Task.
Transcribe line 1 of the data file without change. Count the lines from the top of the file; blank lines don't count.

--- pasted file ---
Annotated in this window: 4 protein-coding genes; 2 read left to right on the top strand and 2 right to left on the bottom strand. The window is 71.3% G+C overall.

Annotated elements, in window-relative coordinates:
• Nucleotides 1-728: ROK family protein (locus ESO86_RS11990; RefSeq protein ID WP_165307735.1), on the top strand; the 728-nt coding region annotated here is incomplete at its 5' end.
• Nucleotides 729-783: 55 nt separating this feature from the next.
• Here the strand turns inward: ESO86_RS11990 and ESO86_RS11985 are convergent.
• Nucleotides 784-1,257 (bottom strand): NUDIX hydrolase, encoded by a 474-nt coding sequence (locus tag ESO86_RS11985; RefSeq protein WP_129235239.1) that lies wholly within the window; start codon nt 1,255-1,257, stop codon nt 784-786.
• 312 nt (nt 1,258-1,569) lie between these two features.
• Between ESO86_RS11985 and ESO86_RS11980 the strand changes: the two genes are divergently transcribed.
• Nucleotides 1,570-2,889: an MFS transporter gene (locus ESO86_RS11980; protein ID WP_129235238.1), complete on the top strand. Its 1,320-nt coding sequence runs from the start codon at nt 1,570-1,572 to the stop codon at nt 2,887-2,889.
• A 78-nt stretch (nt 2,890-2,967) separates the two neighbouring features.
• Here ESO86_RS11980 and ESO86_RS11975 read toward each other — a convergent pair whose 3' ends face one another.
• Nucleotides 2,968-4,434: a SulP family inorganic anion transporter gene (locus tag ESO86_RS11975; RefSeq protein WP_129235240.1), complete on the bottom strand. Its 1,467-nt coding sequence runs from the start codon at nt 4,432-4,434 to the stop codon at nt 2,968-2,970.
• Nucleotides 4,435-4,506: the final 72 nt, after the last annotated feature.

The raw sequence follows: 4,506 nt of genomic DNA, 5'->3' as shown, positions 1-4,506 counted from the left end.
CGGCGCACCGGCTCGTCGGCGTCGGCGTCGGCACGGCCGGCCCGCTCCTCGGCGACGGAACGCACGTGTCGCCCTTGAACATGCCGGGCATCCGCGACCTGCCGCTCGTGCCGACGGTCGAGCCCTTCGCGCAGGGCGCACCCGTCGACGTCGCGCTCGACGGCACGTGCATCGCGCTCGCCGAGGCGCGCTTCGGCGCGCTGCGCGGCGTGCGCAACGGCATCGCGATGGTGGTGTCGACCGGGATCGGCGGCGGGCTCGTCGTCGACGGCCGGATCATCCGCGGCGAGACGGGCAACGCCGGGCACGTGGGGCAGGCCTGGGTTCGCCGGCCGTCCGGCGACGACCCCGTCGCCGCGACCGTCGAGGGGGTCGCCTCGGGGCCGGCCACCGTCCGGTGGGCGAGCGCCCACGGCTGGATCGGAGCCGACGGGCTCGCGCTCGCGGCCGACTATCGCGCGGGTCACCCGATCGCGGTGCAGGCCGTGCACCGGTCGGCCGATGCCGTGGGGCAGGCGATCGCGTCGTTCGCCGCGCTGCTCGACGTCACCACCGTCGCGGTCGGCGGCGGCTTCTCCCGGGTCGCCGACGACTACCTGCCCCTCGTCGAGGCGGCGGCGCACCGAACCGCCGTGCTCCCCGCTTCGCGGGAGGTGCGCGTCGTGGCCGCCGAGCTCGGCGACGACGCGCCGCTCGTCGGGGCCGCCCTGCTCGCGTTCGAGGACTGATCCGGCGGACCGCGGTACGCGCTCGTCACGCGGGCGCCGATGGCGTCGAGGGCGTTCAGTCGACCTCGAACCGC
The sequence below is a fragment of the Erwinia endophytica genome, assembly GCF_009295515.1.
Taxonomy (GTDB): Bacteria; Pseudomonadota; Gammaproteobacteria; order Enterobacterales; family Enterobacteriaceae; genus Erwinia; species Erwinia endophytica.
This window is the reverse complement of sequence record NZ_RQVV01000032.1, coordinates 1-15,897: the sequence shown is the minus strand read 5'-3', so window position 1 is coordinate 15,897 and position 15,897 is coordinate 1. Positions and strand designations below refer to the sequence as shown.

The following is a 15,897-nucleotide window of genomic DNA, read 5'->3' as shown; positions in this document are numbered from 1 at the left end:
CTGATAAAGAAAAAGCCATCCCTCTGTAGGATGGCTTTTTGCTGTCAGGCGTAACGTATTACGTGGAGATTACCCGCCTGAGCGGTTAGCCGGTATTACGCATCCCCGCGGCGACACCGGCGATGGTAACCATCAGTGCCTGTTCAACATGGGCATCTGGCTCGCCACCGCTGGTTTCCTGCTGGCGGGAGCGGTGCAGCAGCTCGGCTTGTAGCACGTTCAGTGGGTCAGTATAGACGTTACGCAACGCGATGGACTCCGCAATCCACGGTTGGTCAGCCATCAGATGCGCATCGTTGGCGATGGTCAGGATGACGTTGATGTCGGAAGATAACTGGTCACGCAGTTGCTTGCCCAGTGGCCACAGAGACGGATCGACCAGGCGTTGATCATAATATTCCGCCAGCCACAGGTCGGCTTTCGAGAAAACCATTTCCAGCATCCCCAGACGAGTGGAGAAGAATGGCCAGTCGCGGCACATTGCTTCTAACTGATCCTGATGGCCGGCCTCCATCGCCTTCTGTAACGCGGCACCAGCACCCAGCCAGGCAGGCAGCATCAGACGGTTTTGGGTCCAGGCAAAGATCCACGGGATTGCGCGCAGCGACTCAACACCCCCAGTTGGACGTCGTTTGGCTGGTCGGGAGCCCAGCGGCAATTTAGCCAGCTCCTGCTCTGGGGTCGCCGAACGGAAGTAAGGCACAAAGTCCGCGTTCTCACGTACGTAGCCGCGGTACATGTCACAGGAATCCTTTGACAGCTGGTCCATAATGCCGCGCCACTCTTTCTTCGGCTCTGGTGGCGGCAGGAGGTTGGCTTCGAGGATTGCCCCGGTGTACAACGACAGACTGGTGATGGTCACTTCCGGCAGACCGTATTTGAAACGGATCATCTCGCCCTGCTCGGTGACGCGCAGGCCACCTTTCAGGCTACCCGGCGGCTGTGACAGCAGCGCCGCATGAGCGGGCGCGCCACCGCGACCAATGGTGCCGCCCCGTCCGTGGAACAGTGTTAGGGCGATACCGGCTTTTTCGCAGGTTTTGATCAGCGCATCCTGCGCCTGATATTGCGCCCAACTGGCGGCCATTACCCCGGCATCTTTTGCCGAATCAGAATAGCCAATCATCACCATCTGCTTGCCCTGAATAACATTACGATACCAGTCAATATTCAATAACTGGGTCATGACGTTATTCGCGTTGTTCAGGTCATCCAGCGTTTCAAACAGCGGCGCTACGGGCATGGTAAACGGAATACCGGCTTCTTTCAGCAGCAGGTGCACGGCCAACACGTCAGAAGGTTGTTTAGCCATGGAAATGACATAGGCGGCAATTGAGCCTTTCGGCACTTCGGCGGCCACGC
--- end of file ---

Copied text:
Annotated in this window: 4 protein-coding genes; 2 read left to right on the top strand and 2 right to left on the bottom strand. The window is 71.3% G+C overall.